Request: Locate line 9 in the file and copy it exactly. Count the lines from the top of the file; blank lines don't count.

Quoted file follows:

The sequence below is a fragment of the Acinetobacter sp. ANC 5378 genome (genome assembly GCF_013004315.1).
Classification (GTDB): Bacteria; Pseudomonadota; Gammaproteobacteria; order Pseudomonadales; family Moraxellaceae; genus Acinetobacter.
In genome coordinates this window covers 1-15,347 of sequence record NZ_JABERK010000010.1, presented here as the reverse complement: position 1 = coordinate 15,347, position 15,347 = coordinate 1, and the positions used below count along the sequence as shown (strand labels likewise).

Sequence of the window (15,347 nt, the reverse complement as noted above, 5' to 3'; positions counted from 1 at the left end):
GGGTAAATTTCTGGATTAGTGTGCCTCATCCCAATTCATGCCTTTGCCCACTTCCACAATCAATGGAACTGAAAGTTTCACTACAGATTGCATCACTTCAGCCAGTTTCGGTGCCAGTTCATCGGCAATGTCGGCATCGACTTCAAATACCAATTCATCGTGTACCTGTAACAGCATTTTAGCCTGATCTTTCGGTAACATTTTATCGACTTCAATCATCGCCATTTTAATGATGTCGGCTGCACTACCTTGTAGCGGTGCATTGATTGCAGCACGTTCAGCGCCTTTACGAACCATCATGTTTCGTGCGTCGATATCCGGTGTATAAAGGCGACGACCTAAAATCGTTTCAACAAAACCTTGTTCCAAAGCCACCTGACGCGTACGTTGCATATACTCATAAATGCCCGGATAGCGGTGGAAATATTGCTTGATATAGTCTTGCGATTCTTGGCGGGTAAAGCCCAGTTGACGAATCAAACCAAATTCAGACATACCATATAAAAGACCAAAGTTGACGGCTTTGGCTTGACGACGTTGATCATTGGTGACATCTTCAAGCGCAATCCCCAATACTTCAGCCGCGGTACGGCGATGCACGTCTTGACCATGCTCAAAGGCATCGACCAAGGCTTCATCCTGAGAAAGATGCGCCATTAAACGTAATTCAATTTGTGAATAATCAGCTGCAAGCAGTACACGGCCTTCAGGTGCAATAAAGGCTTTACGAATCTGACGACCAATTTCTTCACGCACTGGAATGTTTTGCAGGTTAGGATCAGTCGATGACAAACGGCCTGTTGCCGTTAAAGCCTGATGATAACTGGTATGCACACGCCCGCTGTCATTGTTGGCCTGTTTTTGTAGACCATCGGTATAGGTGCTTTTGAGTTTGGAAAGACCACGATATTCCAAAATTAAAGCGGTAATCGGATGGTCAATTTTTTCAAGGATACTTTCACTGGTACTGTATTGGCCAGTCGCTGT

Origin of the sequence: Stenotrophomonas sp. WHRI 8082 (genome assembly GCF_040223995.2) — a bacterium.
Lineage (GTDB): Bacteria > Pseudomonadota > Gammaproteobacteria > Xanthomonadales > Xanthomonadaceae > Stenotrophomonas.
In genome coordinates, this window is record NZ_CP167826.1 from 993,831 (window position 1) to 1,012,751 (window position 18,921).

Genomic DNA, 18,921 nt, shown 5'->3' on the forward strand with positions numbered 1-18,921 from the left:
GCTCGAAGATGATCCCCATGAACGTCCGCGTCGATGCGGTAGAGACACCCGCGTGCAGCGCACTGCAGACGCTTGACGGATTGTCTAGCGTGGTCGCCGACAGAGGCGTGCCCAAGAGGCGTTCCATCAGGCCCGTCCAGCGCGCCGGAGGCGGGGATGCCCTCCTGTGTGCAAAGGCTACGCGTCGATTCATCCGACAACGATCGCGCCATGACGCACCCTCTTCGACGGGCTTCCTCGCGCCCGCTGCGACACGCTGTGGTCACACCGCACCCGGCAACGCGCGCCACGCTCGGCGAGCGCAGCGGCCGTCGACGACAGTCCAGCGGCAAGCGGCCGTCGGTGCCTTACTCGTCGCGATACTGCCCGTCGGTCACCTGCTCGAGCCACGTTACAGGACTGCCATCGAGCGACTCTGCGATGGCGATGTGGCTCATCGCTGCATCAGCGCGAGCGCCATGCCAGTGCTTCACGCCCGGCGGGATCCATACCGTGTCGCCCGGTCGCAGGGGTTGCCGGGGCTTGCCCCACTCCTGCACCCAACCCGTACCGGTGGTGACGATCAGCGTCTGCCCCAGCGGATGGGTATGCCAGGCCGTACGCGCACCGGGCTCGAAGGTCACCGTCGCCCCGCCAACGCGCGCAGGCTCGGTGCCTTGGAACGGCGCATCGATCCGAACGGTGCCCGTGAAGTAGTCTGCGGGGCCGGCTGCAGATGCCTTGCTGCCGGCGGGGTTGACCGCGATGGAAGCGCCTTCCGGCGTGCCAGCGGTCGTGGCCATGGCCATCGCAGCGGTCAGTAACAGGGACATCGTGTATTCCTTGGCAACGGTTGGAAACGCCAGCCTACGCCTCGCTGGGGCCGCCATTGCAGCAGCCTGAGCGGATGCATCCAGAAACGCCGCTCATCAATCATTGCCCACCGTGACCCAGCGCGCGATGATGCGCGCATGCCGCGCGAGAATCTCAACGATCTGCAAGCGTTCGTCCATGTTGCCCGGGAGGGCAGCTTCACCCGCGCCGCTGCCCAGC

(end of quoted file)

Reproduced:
Genomic DNA, 18,921 nt, shown 5'->3' on the forward strand with positions numbered 1-18,921 from the left: